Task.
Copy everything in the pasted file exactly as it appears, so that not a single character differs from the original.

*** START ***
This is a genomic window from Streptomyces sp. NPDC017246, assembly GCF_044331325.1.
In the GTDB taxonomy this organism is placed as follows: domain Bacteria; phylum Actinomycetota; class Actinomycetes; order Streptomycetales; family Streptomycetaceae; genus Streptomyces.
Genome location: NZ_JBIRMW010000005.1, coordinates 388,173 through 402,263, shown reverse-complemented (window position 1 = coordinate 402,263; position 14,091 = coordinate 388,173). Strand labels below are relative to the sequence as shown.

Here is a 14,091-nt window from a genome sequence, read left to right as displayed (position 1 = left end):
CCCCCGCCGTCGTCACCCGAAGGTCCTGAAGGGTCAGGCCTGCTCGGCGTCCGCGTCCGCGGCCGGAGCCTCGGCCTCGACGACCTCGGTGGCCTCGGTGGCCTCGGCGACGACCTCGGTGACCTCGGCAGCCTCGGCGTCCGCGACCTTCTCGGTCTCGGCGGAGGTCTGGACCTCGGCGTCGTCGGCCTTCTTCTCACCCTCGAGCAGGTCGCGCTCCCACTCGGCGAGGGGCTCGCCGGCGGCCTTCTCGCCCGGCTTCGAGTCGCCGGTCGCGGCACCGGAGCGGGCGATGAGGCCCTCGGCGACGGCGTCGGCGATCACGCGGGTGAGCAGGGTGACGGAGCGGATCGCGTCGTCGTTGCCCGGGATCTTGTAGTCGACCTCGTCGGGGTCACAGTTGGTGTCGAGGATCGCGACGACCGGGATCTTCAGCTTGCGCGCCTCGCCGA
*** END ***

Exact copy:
This is a genomic window from Streptomyces sp. NPDC017246, assembly GCF_044331325.1.
In the GTDB taxonomy this organism is placed as follows: domain Bacteria; phylum Actinomycetota; class Actinomycetes; order Streptomycetales; family Streptomycetaceae; genus Streptomyces.
Genome location: NZ_JBIRMW010000005.1, coordinates 388,173 through 402,263, shown reverse-complemented (window position 1 = coordinate 402,263; position 14,091 = coordinate 388,173). Strand labels below are relative to the sequence as shown.

Here is a 14,091-nt window from a genome sequence, read left to right as displayed (position 1 = left end):
CCCCCGCCGTCGTCACCCGAAGGTCCTGAAGGGTCAGGCCTGCTCGGCGTCCGCGTCCGCGGCCGGAGCCTCGGCCTCGACGACCTCGGTGGCCTCGGTGGCCTCGGCGACGACCTCGGTGACCTCGGCAGCCTCGGCGTCCGCGACCTTCTCGGTCTCGGCGGAGGTCTGGACCTCGGCGTCGTCGGCCTTCTTCTCACCCTCGAGCAGGTCGCGCTCCCACTCGGCGAGGGGCTCGCCGGCGGCCTTCTCGCCCGGCTTCGAGTCGCCGGTCGCGGCACCGGAGCGGGCGATGAGGCCCTCGGCGACGGCGTCGGCGATCACGCGGGTGAGCAGGGTGACGGAGCGGATCGCGTCGTCGTTGCCCGGGATCTTGTAGTCGACCTCGTCGGGGTCACAGTTGGTGTCGAGGATCGCGACGACCGGGATCTTCAGCTTGCGCGCCTCGCCGA